Technology Policies on Course Syllabi

It’s final exam time for most of us in higher education. We are scrambling to give final exams, grade student work, submit grades, and leave for the winter break with just a little bit of sanity and a few working brain cells. Then it hits: the excuses for missing or late work.

In June of 2009, Scott Jaschik of Inside Higher Ed noted that the old excuse “the dog ate my homework” has been replaced by a new student excuse for late or missing class work. Today, tech savvy (or not so tech savvy) students blame technology for their lack of, um, achievement in the classroom.

Here are a few examples:

  • the student’s flash drive is corrupted or lost
  • the student’s computer crashed
  • the student says he/she absolutely emailed it to you so you must have it
  • the student’s home computer has Windows Vista (or XP or is a MAC) and is not compatible with the systems on campus (and she can’t print, access, email ….)
  • the student can’t access the university email account and that’s where the document happens to be and he can’t remember password or log in information
  • the student can’t print (no paper, no ink, no money….)
  • the student can’t convert .doc to .docx files (or has used a file type that you can’t open)
  • the student says the printers in the library (or computer lab) didn’t have any paper (or the printers were broken…all of them), and the student couldn’t print out the work to turn in

For some faculty, as Jaschik’s article notes, the “technology excuse” is a clear example of academic dishonesty (when the student lies about such technological disasters and thereby receives extra time to complete an assignment). For other faculty, however, technology problems are almost a certainty in any semester, and they have planned accordingly by outlining clear and concise “technology excuse” statements on their syllabi. These statements explain what professors will or will not accept from students in terms of technological problems.

In August of 2009, before the fall semester began in most locations, Natalie Houston wrote a ProfHacker post about making over your syllabus for a new term or a new class, and she provides a wealth of helpful information. At the end of the term, however, when problems and successes in your current courses are still fresh in your mind, thinking about next term’s syllabus becomes important. And as much as we might not want to think about next semester in the midst of final exams, this is a good time to do so.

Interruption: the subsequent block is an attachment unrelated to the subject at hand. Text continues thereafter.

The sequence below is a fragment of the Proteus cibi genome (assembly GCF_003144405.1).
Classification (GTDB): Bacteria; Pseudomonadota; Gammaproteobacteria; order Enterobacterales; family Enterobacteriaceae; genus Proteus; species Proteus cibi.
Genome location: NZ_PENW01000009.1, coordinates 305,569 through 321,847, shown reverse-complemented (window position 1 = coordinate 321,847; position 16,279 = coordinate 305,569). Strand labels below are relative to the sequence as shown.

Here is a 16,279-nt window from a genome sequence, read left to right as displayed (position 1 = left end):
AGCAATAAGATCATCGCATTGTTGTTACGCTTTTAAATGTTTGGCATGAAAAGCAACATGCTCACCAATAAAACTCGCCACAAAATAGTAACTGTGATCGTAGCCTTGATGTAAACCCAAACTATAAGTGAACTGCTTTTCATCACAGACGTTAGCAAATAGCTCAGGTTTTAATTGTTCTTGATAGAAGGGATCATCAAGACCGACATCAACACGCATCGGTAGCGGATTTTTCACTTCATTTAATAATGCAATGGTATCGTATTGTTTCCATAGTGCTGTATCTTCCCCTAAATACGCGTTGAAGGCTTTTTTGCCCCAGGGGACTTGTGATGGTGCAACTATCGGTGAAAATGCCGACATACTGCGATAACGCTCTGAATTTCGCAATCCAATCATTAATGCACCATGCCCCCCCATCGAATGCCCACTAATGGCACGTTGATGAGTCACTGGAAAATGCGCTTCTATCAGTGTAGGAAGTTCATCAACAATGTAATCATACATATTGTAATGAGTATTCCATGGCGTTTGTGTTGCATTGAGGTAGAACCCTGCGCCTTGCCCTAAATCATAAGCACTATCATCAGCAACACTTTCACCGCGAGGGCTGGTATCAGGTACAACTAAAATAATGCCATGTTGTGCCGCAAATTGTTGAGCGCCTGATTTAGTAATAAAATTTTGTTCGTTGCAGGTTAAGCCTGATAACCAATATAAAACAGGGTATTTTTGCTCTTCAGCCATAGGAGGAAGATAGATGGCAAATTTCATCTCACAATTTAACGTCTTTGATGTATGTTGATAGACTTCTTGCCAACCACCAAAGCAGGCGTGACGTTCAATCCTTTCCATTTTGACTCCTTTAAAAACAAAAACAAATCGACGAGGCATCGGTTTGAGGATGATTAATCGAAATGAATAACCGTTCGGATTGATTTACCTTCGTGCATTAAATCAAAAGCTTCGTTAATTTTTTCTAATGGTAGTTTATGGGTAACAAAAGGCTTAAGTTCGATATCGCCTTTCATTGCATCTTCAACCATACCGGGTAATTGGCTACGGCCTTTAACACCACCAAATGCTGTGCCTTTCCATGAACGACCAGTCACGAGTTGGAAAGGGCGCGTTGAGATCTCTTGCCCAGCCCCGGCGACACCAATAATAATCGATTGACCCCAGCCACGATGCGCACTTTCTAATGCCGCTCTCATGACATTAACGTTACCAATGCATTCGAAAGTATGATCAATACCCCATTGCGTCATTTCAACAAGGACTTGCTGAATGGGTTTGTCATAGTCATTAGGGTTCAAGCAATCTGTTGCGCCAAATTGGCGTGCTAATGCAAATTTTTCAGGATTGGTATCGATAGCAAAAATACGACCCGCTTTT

In this new recurring series, ProfHacker will examine syllabus statements, we will share the statements that we have, and we will ask for samples from you. The statements will cover a broad range of policy issues: attendance, technology in/out of the classroom, late work, etc. Today’s post is about the technology excuse. As with other ProfHacker articles, we are not proposing to provide the definitive answer about how to handle issues in your classroom. And this post isn’t an invitation to rant about students’ lack of ability, their dishonesty, or how it was, you know, back in the day when we only had to deal with household pets destroying our homework. We hope to open a conversation that will allow us all to discuss the effectiveness of policy statements on our syllabi. We hope to learn from you.


Some examples of these statements are short and to the point; others are a little more detailed. This is an example of one such policy statement about technology excuses from Teach the Web.

Let’s face it: technology breaks. servers go down, transfers time out, files become corrupt. The list goes on and on. These are not considered emergencies. They are part of the normal production process. An issue you may have with technology is no excuse for late work. You need to protect yourself by managing your time and backing up your work.    


Here is one short and simple statement (similar to many others found on the Internet):

No papers will be accepted via e-mail and computer problems are not an excuse for late work. No late work will be accepted.


Lastly, a detailed (if dated) statement from Laredo Community College, among dozens of other institutions using the same wording:

Computer viruses are, unfortunately, a fact of life. Using the diskettes on more than one computer creates the possibility of infecting computers and diskettes with a computer virus Using email and surfing and downloading from the Internet also creates exposure to viruses. Therefore, the computers of the college, your personal computer, and any other computer you may be using can be exposed to potentially damaging viruses. The college has aggressive anti‐virus procedures in place to protect its computers, but cannot guarantee that a virus might not temporarily infect one of its machines. It is your responsibility to protect all computers under your control and use and ensure that each computer hard drive and any diskettes you use, whenever or wherever you use them, have been scanned with anti‐virus software. Since new viruses arise continually, your anti‐virus software must be kept current. And, since no anti‐virus software will find every virus, keeping copies of data (backups) is extremely important. BACK UP AND SAVE ALL YOUR COURSE ASSIGNMENTS, CORRESPONDENCE, AND WORK.


How about you? What kind of technology policy do you have on your syllabus? Have you found such a policy to be effective in slowing the rate of technology-related excuses for late work? Please leave suggestions or sample policy statements in comments below.

[Image by Flickr user puppinurss. Licensed under creative commons.]

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